When you are just starting out, it can be tempting to seek out advertising network representation. Ad networks will also want to know if you’ve met a certain traffic and page view threshold before they decide whether they will want to represent your website. In terms of page views, you’re likely going to be appealing to direct sales ad network if you have reached roughly 500,000 monthly page views or more (even better if it’s closer to 1 million). Once again, there are pros and cons to having a larger ad network handle the advertising sales on your behalf, rather than selling the ads yourself.
The pro is that if you do not have the expertise or resources to go out and sell the inventory yourself, you can have someone else handle it while you focus on growing your business and the traffic to your website.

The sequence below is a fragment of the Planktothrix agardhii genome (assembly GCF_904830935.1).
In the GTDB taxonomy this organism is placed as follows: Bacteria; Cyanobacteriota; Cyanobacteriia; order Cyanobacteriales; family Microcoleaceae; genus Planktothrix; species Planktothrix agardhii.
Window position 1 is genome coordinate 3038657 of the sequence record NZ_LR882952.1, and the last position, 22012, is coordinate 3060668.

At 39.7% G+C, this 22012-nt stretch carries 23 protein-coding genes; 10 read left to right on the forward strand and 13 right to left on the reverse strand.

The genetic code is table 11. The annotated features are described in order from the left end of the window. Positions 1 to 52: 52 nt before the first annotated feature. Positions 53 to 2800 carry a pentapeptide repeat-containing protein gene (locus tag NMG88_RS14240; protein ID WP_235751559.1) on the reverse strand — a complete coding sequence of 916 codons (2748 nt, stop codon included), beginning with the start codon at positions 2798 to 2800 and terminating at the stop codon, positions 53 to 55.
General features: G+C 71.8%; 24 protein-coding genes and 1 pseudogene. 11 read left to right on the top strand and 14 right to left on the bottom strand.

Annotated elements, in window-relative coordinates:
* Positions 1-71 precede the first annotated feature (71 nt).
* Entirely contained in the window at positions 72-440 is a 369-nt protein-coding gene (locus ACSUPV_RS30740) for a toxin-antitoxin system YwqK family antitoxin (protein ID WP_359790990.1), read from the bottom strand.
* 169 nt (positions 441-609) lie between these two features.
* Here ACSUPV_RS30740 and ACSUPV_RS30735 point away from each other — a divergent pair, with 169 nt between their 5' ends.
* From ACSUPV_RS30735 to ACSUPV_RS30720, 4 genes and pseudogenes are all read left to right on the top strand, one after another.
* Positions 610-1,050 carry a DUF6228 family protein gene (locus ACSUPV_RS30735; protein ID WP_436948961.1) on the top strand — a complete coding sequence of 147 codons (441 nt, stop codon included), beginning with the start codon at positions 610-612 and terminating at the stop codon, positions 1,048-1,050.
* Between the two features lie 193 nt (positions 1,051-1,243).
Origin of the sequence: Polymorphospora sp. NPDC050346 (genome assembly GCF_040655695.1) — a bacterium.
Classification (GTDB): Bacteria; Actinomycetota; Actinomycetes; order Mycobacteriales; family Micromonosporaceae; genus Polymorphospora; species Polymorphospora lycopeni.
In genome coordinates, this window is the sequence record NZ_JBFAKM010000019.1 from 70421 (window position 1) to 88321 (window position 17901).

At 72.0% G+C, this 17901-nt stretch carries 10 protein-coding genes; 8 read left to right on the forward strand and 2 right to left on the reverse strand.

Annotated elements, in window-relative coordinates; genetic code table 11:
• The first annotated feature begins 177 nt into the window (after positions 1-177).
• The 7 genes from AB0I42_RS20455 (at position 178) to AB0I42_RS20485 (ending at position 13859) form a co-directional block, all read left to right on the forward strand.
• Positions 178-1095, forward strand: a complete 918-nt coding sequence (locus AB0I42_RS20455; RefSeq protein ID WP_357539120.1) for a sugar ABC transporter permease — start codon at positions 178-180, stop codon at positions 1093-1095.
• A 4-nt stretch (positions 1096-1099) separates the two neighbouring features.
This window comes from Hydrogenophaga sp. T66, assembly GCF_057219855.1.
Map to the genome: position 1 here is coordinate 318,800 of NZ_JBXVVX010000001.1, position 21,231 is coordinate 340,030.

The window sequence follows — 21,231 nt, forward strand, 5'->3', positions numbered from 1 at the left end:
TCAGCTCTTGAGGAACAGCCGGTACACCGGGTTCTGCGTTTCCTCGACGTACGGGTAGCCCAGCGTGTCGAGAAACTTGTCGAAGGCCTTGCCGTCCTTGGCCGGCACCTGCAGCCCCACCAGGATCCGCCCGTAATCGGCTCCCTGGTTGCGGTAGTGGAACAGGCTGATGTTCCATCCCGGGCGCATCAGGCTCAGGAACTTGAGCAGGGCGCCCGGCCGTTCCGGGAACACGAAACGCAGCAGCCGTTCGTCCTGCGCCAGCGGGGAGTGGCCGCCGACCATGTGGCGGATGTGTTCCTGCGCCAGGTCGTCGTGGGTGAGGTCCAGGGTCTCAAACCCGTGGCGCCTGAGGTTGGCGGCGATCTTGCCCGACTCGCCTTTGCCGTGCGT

The con is that you will likely have to share up to 50% of the revenue with the ad network because you likely do not have enough traffic volume at this time to justify a bigger revenue share model for yourself. The ad network will likely want to sell your inventory along with other similar content in their network in order to get your website on the advertising buy. This means that they may sell your inventory at a lower CPM as part of a larger advertising buy.
Ad networks need to justify that your inventory is complimentary to the other websites that they are selling and whether it is worth the effort to sell your website for their financial gain. If you do choose to go down this route, it is worth your time to shop around a little to see what is out there.
There are no right or wrong answers for choosing one advertising sales channel over another. These are just some recommendations and guidelines about how you might get started. I’d love to know what other questions that digital startups have about making money from online advertising. Please leave a comment if you have a question.